What if the smiling lady in Goya’s pastoral painting was actually a frightened refugee fighting for survival? The Prado Museum in Madrid has teamed up with the World Wildlife Fund (WWF) in a new campaign to mark the 25th Climate Change Conference in the Spanish capital. Four of the museum’s masterpieces have been ‘upgraded’ to post-apocalyptic paintings that reflect potential threats to our changing planet.
The project is called “+1.5ºC Lo Cambia Todo”, which means “+1.5ºC change everything” in Spanish. This joint initiative indicates a global temperature increase and calls on governments to take measures to ensure that it does not rise above 1.5 degrees Celsius.
Museum experts and WWF activists selected four paintings from the Prado collection – “Boys on the Beach” by Joaquín Sorolla, “The Crossing of the Styx” by Joachim Patinir, “Umbrella” by Francisco Goya and “The Equestrian Portrait of Philip IV” by Diego Velázquez. These changes concern sea-level rise, the threat of extinction of entire species, the impact of extreme droughts and social divisions around climate refugees. Four updated images will be posted on billboards throughout the centre of Madrid, and WWF will use them in its digital campaign #LoCambiaTodo.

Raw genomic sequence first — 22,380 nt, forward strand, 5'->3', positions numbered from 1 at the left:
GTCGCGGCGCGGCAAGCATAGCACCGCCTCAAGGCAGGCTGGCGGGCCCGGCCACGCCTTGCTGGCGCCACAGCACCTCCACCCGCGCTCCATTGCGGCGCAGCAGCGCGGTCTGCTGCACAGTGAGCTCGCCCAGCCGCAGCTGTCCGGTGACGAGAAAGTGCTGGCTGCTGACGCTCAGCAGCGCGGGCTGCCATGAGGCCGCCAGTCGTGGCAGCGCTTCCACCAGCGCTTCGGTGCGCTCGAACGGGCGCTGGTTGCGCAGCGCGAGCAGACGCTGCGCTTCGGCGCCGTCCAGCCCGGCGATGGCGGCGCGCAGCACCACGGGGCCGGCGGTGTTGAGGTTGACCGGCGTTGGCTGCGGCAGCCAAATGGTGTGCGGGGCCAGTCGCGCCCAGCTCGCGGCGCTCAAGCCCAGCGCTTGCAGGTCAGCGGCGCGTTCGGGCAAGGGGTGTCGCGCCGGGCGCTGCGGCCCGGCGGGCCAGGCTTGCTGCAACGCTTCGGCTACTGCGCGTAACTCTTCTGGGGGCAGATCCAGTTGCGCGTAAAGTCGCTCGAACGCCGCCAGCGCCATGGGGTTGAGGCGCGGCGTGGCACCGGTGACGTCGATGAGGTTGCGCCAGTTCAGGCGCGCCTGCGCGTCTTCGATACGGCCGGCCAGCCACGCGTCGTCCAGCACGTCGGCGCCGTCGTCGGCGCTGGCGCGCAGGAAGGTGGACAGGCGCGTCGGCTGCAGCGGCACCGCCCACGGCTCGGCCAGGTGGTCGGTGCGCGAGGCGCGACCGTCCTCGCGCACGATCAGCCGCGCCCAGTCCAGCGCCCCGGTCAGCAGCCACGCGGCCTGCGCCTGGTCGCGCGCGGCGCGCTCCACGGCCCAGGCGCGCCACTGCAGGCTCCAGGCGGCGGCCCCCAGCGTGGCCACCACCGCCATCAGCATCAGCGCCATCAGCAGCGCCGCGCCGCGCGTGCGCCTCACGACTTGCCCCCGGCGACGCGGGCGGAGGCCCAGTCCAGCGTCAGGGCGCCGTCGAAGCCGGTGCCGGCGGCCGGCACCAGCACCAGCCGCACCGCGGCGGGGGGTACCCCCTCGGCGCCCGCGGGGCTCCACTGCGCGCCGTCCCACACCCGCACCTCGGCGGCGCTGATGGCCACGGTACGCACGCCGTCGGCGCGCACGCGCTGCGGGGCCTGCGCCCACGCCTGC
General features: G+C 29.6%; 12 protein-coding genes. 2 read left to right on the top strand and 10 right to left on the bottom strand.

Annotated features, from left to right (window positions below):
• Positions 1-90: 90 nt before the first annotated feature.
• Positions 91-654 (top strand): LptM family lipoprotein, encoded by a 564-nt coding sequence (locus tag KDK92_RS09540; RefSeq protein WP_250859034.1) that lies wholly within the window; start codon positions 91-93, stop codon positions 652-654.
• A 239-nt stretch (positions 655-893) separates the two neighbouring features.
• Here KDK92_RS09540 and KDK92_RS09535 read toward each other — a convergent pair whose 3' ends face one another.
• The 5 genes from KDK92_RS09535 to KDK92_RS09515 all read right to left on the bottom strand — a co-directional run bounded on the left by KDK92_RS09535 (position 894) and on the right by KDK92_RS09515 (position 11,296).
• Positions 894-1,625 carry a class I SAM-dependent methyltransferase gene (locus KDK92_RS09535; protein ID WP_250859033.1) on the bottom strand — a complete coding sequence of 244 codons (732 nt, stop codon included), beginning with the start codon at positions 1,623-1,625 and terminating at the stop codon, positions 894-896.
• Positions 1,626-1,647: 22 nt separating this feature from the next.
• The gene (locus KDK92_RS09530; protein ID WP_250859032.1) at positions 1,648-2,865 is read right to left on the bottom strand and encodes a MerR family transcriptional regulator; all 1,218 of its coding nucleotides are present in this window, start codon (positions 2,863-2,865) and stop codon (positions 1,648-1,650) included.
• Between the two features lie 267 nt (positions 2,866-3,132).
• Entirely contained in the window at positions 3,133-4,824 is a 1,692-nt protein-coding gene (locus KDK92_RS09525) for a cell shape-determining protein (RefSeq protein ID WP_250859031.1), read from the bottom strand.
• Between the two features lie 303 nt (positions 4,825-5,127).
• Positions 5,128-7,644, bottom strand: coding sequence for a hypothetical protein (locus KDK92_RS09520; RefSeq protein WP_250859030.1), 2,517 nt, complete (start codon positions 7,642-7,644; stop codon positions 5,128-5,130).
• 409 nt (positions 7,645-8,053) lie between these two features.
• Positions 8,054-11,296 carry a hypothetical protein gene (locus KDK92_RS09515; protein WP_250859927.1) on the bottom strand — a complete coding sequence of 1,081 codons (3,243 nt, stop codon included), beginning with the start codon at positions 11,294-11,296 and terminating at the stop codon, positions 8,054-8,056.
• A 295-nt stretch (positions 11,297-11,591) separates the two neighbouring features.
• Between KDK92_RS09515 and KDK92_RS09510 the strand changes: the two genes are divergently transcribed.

“This project is an opportunity for the museum to continue putting art and its values at the service of society,” said Javier Solana, President of the Royal Board of Trustees of the museum, in his statement. – The symbolic value of the masterpieces and the impressive artistic rethinking that we are presenting with WWF is a great way to convey to all, and especially to younger generations, what is really at stake in this fight against climate change.
“The 25th Conference will make Madrid a global focus for politicians and the media. That’s why we want to seize the opportunity to send a strong message through a universal language of art,” added Juan Carlos del Olmo, General Secretary of World Wildlife Fund Spain.